Advertisement

Supporting the software development process with attributed NLC graph grammars

  • Simon M. Kaplan
  • Steven K. Goering
  • Roy H. Campbell
Part II Technical Contributions
Part of the Lecture Notes in Computer Science book series (LNCS, volume 291)

Abstract

An important research problem in software engineering is to find appropriate formalisms and tools to support the software development process. Efforts to build program development support tools have developed schemes that employ an internal data structure based on trees. Trees are inherently limited and also create long path lengths along which semantic information is forced to flow. We propose ANLC graph grammars as a formalism which can be used to generate tools based on graphs rather than tree structures. This paper defines ANLC grammars, illustrates the use of the formalism with an example and discusses the advantages of the use of graphs rather than trees in building program development tools.

Key Words

Attribute Graph Graph Editor Graph Grammar Neighbourhood Controlled Embedding Node Label Controlled Programming Environment Software Support Environment 

Preview

Unable to display preview. Download preview PDF.

Unable to display preview. Download preview PDF.

References

  1. [1]
    Wayne A. Babich. Software Configuration Management. Addison-Wesley, Reading, Mass., 1986.Google Scholar
  2. [2]
    Horst Bunke. Graph grammars as a generative tool in image understanding. In Hartmut Ehrig, Manfred Nagl, and Grzegorz Rozenberg, editors, Proceedings of the second International Workshop on Graph Grammars and their Application to Computer Science, LNCS 153, pages 8–19, Springer-Verlag, 1982.Google Scholar
  3. [3]
    Peter Pin-Shan Chen. The entity-relationship model-toward a unified view of data. ACM Transactions on Database Systems, 1(1):9–36, March 1976.CrossRefGoogle Scholar
  4. [4]
    Veronique Donzeau-Gouge, Gilles Kahn, Bernard Lang, and Bertrand Melese. Documents structure and modularity in mentor. In Proceedings of the ACM SIGPLAN/SIGSOFT Symposium on Practical Software Development Environments, pages 141–148, Pittsburgh, Pa, May 1984.Google Scholar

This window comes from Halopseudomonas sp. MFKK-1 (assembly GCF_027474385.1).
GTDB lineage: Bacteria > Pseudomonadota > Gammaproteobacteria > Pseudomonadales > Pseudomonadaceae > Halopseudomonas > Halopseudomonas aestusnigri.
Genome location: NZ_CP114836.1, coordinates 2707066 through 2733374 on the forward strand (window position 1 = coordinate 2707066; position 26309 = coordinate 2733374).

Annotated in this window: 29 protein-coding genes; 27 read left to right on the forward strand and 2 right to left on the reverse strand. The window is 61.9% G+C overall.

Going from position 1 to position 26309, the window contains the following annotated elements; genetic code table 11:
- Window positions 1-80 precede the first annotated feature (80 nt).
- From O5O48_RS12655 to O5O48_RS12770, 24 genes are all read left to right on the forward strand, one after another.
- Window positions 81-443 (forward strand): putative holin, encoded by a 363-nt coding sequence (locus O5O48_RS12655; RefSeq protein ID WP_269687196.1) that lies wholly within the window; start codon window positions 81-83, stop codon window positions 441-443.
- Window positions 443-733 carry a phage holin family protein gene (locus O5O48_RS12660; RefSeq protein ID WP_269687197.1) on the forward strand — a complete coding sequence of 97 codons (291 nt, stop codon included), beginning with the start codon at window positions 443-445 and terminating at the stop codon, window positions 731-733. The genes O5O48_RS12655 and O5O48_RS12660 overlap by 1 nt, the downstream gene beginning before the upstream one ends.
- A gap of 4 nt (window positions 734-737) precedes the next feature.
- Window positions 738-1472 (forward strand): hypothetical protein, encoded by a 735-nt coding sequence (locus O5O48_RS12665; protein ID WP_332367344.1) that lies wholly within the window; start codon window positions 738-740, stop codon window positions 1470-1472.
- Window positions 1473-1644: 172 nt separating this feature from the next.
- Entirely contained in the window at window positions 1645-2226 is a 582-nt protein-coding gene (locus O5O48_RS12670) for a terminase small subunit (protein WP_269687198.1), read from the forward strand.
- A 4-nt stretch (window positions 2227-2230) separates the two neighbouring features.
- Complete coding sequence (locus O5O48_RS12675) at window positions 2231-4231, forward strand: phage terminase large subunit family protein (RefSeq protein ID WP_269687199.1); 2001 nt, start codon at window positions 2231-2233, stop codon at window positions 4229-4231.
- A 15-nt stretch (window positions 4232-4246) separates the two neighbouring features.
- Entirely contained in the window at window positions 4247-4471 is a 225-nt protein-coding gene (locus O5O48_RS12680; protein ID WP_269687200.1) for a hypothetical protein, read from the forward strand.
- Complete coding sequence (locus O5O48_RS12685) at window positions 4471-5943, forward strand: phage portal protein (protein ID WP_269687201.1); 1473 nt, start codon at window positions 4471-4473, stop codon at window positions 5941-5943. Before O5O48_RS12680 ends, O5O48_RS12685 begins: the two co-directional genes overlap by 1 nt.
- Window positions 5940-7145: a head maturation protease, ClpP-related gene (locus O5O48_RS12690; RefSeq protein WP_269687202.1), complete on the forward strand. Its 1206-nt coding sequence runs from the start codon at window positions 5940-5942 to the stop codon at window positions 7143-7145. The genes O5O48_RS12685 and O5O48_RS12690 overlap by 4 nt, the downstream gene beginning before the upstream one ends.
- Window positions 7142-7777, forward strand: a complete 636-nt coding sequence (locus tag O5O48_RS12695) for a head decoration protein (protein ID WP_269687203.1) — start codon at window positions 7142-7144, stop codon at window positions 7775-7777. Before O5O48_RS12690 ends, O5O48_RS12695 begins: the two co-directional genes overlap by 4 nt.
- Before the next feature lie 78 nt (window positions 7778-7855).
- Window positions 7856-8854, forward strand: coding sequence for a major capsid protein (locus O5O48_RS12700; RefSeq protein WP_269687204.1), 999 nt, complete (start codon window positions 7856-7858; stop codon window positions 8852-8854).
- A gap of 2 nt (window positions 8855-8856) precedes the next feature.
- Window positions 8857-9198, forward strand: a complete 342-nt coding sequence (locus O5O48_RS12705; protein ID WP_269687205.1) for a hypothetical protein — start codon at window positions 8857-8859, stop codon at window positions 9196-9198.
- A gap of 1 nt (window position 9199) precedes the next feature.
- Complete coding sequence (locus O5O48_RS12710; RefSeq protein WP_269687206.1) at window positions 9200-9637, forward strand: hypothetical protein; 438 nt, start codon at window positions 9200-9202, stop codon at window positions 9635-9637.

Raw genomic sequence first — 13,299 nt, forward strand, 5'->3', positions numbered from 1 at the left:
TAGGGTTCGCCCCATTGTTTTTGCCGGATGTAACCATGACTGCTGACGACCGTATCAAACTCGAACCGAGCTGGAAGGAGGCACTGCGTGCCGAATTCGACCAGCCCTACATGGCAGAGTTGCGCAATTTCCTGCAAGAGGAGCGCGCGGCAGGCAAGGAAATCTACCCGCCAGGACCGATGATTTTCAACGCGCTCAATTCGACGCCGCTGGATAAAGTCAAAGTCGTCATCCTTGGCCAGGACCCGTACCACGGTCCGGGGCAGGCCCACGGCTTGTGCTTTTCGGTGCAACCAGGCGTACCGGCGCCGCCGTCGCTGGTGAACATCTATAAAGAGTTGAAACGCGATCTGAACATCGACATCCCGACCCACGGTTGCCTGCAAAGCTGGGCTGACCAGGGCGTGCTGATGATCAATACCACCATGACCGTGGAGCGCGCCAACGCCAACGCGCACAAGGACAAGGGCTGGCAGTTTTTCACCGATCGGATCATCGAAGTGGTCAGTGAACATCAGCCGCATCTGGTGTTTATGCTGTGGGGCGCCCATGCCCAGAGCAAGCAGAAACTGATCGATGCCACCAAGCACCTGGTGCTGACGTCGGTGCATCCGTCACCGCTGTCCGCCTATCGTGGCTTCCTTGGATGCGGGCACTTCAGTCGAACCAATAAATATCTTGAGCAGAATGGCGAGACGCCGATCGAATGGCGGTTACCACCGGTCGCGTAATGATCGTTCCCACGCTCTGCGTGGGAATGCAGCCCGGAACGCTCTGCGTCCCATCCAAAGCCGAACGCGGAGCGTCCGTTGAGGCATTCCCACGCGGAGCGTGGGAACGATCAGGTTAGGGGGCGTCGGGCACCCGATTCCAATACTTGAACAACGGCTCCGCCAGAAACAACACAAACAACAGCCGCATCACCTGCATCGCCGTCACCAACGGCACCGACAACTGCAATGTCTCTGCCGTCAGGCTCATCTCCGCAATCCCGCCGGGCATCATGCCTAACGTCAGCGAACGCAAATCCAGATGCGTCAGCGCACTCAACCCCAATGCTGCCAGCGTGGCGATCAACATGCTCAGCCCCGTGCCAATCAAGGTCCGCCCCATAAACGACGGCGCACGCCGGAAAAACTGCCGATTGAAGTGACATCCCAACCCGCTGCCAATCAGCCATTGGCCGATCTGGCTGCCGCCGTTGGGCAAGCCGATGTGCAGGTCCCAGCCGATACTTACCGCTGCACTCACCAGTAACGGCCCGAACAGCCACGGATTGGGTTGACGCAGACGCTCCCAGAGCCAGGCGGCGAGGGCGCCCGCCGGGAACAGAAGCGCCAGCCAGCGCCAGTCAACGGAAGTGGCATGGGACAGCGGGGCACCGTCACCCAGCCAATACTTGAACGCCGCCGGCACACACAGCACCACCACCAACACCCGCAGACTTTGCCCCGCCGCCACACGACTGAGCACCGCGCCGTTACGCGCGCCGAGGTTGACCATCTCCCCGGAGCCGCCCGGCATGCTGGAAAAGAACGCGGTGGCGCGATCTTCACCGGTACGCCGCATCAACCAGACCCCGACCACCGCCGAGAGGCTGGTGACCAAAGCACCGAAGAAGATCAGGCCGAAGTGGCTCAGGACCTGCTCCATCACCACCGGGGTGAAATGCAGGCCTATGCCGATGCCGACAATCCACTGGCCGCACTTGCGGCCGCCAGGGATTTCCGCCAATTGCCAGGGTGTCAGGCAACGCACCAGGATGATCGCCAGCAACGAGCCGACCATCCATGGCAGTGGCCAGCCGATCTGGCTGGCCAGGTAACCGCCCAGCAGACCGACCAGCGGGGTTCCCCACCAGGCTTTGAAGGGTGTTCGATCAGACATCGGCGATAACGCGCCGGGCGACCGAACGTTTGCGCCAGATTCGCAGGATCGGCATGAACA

5. [5]
    Gregor Engels and Wilhelm Schafer. Graph grammar engineering: a method used for the development of an integrated programming environment. In Hartmut Ehrig, Christiane Floyd, Maurice Nivat, and James Thatcher, editors, Proceedings of the International Joint Conference on Theory and Practice of Software Development (TAPSOFT), LNCS 186, pages 179–193, Springer-Verlag, 1985.Google Scholar
  6. [6]
    Herbert Gottler. Attributed graph grammars for graphics. In Hartmut Ehrig, Manfred Nagl, and Grzegorz Rozenberg, editors, Proceedings of the second International Workshop on Graph Grammars and their Application to Computer Science, LNCS 153, pages 130–142, Springer-Verlag, 1982.Google Scholar
  7. [7]
    R. Gunther. Management Methodology for Software Product Engineering. Wiley Interscience, New York, 1978.Google Scholar
  8. [8]
    D. Janssens and G. Rozenberg. Graph grammars with neighbourhood-controlled embeddings. Theoretical Computer Science, 21:55–74, 1982.CrossRefGoogle Scholar
  9. [9]
    D. Janssens and G. Rozenberg. On the structure of node-label-controlled graph languages. Information Sciences, 20:191–216, 1980.CrossRefGoogle Scholar
  10. [10]
    Dirk Janssens and Grzegorz Rozenberg. Graph grammars with node-label control and rewriting. In Hartmut Ehrig, Manfred Nagl, and Grzegorz Rozenberg, editors, Proceedings of the second International Workshop on Graph Grammars and their Application to Computer Science, LNCS 153, pages 186–205, Springer-Verlag, 1982.Google Scholar
  11. [11]
    Larry Jones and Janos Simon. Hierarchical design systems based on attribute grammars. In Proceedings of the Thirteenth ACM Symposium on Principles of Programming Languages (POPL), pages 58–69, St Petersburg, Fla, January 1986.Google Scholar
  12. [12]
    Simon M. Kaplan. Incremental Attribute Evaluation on Graphs (Revised Version). Technical Report UIUC-DCS-86-1309, University of Illinois at Urbana-Champaign, December 1986.Google Scholar
  13. [13]
    Donald E. Knuth. Semantics of context-free languages. Mathematical Systems Theory, 2(2):127–145, June 1968.CrossRefGoogle Scholar
  14. [14]
    M. Nagl, G. Engels, R. Gall, and W. Schafer. Software specification by graph grammars. In Hartmut Ehrig, Manfred Nagl, and Grzegorz Rozenberg, editors, Proceedings of the second International Workshop on Graph Grammars and their Application to Computer Science, LNCS 153, pages 267–287, Springer-Verlag, 1982.Google Scholar
  15. [15]
    David Notkin. The gandalf project. Journal of Systems and Software, 5(2):91–106, May 1985.Google Scholar
  16. [16]
    Thomas Reps. Generating Language-Based Environments. MIT Press, 1984.Google Scholar
  17. [17]
    J. Schofield. Editing as a Paradigm for User Interaction — A Thesis Proposal. Technical Report 81-11-01, Dept. of Computer Science, FR-35, University of Washington, November 1981.Google Scholar

Copyright information

© Springer-Verlag Berlin Heidelberg 1987

Authors and Affiliations

  • Simon M. Kaplan
    • 1
  • Steven K. Goering
    • 1
  • Roy H. Campbell
    • 1
  1. 1.Department of Computer ScienceUniversity of IllinoisUrbanaUSA

Personalised recommendations